This teaching method challenges students to taking various interests into consideration in order to solve dilemmas.
A teaching method that is good to use for ethical and other dilemmas in which different variables play a role.
- Activity goal
- Activate prior knowledge | Assess | Exchange knowledge
- In class
- Hybrid | Offline | Online
- < 30 minutes
- Group size
- Small | Medium | Large
Tricider, Mentimeter, flipover, sticky notes, markers
Determine which dilemma the students will be solving and describe the interests or priorities that contribute to solving the dilemma. Second, divide the students into groups and decide which interests they will be defending.
Determine how much resources are available to solve the dilemma and clarify the constraints or priorities of these resources.
Give the groups time to discuss how they would distribute the budget or rank the priorities and let them propose arguments for their decisions.
Ask the students for their answers or let them enter a debate in which they defend their decision.
Depending on your goals, you can wrap up the activity yourself or let the students share their learnings about this dilemma.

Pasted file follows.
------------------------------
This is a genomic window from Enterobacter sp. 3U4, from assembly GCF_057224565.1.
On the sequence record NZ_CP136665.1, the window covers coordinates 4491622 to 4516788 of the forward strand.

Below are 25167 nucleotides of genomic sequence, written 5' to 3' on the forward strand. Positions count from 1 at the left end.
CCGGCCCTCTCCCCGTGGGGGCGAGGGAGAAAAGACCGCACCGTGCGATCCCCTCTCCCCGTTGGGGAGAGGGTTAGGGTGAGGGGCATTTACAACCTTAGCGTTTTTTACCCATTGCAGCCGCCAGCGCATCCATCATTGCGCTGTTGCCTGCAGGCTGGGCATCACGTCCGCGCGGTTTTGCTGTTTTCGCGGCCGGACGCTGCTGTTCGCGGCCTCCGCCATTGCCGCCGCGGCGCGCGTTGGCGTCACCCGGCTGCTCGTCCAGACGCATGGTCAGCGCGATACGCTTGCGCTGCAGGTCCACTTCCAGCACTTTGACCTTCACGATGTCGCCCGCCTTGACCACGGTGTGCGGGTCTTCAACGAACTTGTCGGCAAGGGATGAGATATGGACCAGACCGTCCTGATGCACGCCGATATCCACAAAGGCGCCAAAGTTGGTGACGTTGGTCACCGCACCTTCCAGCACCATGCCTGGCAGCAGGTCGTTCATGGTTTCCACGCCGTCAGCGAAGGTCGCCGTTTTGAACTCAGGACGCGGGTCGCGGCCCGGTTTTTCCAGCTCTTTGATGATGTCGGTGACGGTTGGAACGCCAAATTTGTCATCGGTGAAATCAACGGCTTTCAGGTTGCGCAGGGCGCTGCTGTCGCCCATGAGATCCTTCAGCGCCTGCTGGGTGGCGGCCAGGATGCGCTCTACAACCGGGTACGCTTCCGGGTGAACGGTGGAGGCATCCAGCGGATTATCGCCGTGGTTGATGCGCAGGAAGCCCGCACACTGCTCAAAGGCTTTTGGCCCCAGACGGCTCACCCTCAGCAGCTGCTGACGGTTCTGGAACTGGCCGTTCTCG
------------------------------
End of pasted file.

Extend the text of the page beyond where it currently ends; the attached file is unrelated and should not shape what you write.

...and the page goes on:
Have pairs of students divide up the budget or make a list of priorities to solve the dilemma.
If the dilemma is to be solved by settings priorities, use the online tool Tricider and have each student (group) rank the priorities,
During the activity you bring in new information that compels the students to reconsider their decisions and/or arguments.
There are various interests involved in running a hospital. Various interest groups have a say in the division of budgets within a hospital. Students represent these different interest groups (works council, patient association, administrators, etc.) and try to reach a fair distribution of budgets through consultation.
Question: how do you divide your XXX euros to reach goal Y? Why do you choose this?
How do you distribute the budget among the departments and why do you make those choices?
Please consider the tools and materials mentioned here as suggestions. In many cases it’s possible to use alternative tools. Please turn to the Learning & Innovation team of your faculty (EUR or EMC) first to see which online and offline tools are available and how to apply them.
- Flipover, sticky notes, pens, markers. Note every element on a flipchart. Students walk around and stick post-it notes or write their names next to the elements they select